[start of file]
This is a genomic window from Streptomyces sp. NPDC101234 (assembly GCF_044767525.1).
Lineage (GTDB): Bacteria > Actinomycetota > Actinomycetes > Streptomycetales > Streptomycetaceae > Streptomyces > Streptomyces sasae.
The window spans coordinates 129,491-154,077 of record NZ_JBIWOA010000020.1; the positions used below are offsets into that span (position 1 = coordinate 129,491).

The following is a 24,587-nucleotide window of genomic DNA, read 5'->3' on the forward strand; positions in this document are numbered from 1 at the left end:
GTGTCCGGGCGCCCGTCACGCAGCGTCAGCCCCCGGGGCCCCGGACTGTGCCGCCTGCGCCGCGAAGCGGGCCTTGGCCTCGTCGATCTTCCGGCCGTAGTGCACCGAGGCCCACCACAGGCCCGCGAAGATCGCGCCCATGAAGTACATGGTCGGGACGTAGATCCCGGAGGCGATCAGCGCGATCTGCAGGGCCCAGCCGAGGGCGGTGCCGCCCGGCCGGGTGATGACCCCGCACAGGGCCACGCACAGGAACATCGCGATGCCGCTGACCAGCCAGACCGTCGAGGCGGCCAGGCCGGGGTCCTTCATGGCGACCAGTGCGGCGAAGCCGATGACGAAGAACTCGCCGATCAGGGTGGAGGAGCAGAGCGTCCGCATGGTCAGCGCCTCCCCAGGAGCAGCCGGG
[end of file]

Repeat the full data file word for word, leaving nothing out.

This is a genomic window from Streptomyces sp. NPDC101234 (assembly GCF_044767525.1).
Lineage (GTDB): Bacteria > Actinomycetota > Actinomycetes > Streptomycetales > Streptomycetaceae > Streptomyces > Streptomyces sasae.
The window spans coordinates 129,491-154,077 of record NZ_JBIWOA010000020.1; the positions used below are offsets into that span (position 1 = coordinate 129,491).

The following is a 24,587-nucleotide window of genomic DNA, read 5'->3' on the forward strand; positions in this document are numbered from 1 at the left end:
GTGTCCGGGCGCCCGTCACGCAGCGTCAGCCCCCGGGGCCCCGGACTGTGCCGCCTGCGCCGCGAAGCGGGCCTTGGCCTCGTCGATCTTCCGGCCGTAGTGCACCGAGGCCCACCACAGGCCCGCGAAGATCGCGCCCATGAAGTACATGGTCGGGACGTAGATCCCGGAGGCGATCAGCGCGATCTGCAGGGCCCAGCCGAGGGCGGTGCCGCCCGGCCGGGTGATGACCCCGCACAGGGCCACGCACAGGAACATCGCGATGCCGCTGACCAGCCAGACCGTCGAGGCGGCCAGGCCGGGGTCCTTCATGGCGACCAGTGCGGCGAAGCCGATGACGAAGAACTCGCCGATCAGGGTGGAGGAGCAGAGCGTCCGCATGGTCAGCGCCTCCCCAGGAGCAGCCGGG